7. Pull aside a student and whisper, "That guy behind you? Man, he looks crazy!"

  8. All semester long, whenever any student comes in late, say loudly, "And so that's where we buried the gold." Then laugh a little too loud and a little too long.

  9. When anyone else is speaking, tap the top of your head with your palm. Stop when they stop, and then smell your hand.

  10. Bring a big tray of food for yourself. Start eating from it, and occasionally point to various students and say, "These are my beans, baby. You may want some beans. But you'll have to get your own."

Ralph from Rutabaga Ranch Revels in Retirement. Recommends Against Restless Reaching.

I dare say I'm one of the older readers here, retired for 5 years now after 37 years as a professor, the last 25 at a large research university in NYC. I've left that behind now, and live on what you might call a "gentleman's farm" in upstate NY where I raise tomatoes, potatoes, rutabagas, and occasionally the finest squash in the colonies. I've not written to you before, but after having read this site and many other academic blogs, I couldn't help myself.

I believe I reached the top of my profession, articles, books, awards, and a certain notoriety in my field. I published 12 books during my academic career, 8 of them solo. The last one, the one we call the "BIG" one, was nominated for a national award. I only mention it so I can reveal this. It sold 412 copies over 5 years, and I daresay that many of those rest in libraries uncracked to this day.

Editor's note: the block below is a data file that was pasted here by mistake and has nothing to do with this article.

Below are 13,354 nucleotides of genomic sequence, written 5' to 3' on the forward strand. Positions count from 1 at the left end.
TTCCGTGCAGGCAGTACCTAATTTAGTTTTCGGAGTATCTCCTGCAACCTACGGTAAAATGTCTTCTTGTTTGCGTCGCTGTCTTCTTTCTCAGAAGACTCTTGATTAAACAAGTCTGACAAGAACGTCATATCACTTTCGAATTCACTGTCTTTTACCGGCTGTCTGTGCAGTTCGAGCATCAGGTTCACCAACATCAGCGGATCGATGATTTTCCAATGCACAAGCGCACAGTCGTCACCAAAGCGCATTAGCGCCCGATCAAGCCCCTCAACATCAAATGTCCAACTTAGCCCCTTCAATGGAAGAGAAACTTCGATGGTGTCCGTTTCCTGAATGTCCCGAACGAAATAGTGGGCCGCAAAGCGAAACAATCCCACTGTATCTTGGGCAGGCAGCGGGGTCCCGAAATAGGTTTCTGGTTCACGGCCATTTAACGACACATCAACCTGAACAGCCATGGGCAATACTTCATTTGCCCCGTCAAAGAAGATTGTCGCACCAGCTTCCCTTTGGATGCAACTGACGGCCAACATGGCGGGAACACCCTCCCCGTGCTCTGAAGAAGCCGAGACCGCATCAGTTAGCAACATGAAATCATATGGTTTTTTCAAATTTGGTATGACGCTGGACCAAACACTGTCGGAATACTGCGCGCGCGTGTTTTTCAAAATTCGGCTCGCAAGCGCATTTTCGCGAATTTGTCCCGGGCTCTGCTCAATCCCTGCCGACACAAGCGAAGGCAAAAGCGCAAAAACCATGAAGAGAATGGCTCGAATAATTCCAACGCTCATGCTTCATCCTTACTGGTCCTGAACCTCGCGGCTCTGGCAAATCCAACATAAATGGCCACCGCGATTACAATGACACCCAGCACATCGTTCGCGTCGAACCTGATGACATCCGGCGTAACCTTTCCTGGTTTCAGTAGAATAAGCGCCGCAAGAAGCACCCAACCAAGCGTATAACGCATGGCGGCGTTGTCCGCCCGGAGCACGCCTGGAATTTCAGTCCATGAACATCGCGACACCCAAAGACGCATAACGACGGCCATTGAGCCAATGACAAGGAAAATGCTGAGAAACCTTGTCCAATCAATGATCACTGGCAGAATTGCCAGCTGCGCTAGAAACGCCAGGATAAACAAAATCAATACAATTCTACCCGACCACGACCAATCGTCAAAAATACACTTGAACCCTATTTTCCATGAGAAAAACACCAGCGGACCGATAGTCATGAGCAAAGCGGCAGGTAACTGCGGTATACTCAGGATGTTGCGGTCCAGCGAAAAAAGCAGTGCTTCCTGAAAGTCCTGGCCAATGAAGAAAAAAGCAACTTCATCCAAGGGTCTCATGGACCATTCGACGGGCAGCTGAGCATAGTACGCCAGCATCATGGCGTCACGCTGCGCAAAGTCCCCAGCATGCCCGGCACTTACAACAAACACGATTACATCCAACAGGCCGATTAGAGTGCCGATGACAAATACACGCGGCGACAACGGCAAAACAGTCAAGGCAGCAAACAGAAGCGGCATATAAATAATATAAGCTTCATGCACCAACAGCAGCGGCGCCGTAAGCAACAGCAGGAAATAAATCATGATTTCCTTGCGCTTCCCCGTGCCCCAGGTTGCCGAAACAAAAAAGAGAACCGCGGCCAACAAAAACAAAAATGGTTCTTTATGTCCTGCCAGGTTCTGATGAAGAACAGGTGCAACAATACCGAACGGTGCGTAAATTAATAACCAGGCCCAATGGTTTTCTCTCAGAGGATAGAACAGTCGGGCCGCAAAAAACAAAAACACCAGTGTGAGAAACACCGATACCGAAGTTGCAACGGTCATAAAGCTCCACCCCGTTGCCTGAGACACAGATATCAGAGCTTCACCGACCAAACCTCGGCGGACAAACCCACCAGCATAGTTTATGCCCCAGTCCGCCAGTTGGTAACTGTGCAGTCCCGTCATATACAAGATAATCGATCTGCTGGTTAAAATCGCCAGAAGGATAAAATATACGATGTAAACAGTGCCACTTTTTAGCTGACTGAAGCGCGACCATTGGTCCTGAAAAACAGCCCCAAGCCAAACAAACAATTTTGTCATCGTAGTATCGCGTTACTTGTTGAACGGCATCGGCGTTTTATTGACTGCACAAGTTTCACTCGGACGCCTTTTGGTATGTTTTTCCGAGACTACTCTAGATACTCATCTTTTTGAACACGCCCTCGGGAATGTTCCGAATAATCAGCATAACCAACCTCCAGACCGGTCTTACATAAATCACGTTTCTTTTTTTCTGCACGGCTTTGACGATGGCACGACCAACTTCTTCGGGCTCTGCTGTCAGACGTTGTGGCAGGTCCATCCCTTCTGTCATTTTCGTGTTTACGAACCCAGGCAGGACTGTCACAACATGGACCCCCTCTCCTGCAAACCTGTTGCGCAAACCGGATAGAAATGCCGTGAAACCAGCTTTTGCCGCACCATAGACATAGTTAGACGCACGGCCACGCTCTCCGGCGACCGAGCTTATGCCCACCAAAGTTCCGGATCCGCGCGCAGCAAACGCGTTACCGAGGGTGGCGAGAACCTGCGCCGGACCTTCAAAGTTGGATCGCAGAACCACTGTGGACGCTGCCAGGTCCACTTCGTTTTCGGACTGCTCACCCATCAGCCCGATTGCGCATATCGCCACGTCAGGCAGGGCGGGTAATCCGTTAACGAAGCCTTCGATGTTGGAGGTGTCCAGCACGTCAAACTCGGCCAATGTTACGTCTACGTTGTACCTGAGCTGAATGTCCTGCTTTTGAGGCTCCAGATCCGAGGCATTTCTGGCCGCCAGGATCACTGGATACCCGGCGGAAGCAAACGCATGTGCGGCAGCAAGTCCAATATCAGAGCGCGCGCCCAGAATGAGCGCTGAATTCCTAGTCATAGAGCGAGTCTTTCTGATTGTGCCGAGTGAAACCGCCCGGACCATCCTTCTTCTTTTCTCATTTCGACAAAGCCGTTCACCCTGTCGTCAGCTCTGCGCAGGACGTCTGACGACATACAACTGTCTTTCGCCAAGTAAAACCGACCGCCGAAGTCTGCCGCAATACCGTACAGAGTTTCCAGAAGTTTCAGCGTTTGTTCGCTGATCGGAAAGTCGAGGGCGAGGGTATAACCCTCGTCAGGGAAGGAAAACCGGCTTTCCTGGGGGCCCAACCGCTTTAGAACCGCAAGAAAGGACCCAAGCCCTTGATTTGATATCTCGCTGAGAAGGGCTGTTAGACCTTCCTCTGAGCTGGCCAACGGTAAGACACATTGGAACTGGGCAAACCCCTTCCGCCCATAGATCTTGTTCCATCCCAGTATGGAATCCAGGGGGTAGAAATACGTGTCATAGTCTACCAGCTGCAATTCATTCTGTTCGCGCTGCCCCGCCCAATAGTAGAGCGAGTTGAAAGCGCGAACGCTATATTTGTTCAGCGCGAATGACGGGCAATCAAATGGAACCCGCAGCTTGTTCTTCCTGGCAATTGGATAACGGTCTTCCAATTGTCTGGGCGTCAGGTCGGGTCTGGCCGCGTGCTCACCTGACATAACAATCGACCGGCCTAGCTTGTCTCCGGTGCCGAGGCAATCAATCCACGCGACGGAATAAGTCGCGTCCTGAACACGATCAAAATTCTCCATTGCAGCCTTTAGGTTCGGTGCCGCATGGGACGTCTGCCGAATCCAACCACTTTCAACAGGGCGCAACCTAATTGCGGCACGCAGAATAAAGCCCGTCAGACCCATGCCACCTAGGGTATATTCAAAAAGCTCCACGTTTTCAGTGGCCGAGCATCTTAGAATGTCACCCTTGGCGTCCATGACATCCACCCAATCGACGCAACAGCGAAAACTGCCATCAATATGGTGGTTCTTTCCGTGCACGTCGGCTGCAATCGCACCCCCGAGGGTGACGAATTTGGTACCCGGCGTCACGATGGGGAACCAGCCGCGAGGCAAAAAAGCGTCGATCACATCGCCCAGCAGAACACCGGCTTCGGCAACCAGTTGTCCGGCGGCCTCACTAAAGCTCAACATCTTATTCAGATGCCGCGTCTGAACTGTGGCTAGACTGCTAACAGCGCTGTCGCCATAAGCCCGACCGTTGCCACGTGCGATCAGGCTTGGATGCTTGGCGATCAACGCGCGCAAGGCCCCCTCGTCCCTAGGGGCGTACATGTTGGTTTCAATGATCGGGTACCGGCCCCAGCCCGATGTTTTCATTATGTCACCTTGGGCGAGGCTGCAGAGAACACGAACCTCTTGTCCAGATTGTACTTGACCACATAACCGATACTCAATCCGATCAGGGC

Sometimes at conferences people would recognize me. Maybe one person would. My work was important in my own life, but hardly at all in anyone else's. I was ambitious, sought tenure and promotion, and found that there was no reward for either. I wanted to make a mark, but I discovered that a scholar has so little value in our culture, that my ambition was mostly wasted. I lived in an expensive and wonderful city for most of those years, and while my salary was large compared to the AAUP averages nationwide, I could barely afford to insure and park my car and get a dozen or so bottles of good port a month.

When I look back on the charging I did all those years, I just chuckle now. There's nothing up there, darlings, at the top of the ladder. Not if you're looking for acclaim or respect from without. It's true, what I did rewarded me personally, but that was not something I realized until I was nearly gone from the academy.